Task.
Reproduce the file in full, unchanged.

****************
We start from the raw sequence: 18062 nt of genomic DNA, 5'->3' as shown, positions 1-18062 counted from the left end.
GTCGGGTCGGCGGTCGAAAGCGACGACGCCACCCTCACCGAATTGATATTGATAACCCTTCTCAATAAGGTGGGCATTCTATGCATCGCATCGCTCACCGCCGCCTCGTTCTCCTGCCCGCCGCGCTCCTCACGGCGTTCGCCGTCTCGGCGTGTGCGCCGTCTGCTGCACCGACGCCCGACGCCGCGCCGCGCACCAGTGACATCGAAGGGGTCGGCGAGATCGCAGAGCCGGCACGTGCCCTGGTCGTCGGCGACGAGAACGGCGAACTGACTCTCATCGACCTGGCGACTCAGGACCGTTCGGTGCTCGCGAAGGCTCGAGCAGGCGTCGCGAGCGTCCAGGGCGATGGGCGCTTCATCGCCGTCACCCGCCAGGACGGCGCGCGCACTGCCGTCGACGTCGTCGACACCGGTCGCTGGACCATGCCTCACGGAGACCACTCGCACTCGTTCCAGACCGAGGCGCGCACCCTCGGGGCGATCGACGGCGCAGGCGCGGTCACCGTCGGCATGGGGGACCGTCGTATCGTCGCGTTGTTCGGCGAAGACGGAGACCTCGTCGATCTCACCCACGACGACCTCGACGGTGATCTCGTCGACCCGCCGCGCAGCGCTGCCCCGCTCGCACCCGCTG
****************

We start from the raw sequence: 18062 nt of genomic DNA, 5'->3' as shown, positions 1-18062 counted from the left end.
GTCGGGTCGGCGGTCGAAAGCGACGACGCCACCCTCACCGAATTGATATTGATAACCCTTCTCAATAAGGTGGGCATTCTATGCATCGCATCGCTCACCGCCGCCTCGTTCTCCTGCCCGCCGCGCTCCTCACGGCGTTCGCCGTCTCGGCGTGTGCGCCGTCTGCTGCACCGACGCCCGACGCCGCGCCGCGCACCAGTGACATCGAAGGGGTCGGCGAGATCGCAGAGCCGGCACGTGCCCTGGTCGTCGGCGACGAGAACGGCGAACTGACTCTCATCGACCTGGCGACTCAGGACCGTTCGGTGCTCGCGAAGGCTCGAGCAGGCGTCGCGAGCGTCCAGGGCGATGGGCGCTTCATCGCCGTCACCCGCCAGGACGGCGCGCGCACTGCCGTCGACGTCGTCGACACCGGTCGCTGGACCATGCCTCACGGAGACCACTCGCACTCGTTCCAGACCGAGGCGCGCACCCTCGGGGCGATCGACGGCGCAGGCGCGGTCACCGTCGGCATGGGGGACCGTCGTATCGTCGCGTTGTTCGGCGAAGACGGAGACCTCGTCGATCTCACCCACGACGACCTCGACGGTGATCTCGTCGACCCGCCGCGCAGCGCTGCCCCGCTCGCACCCGCTG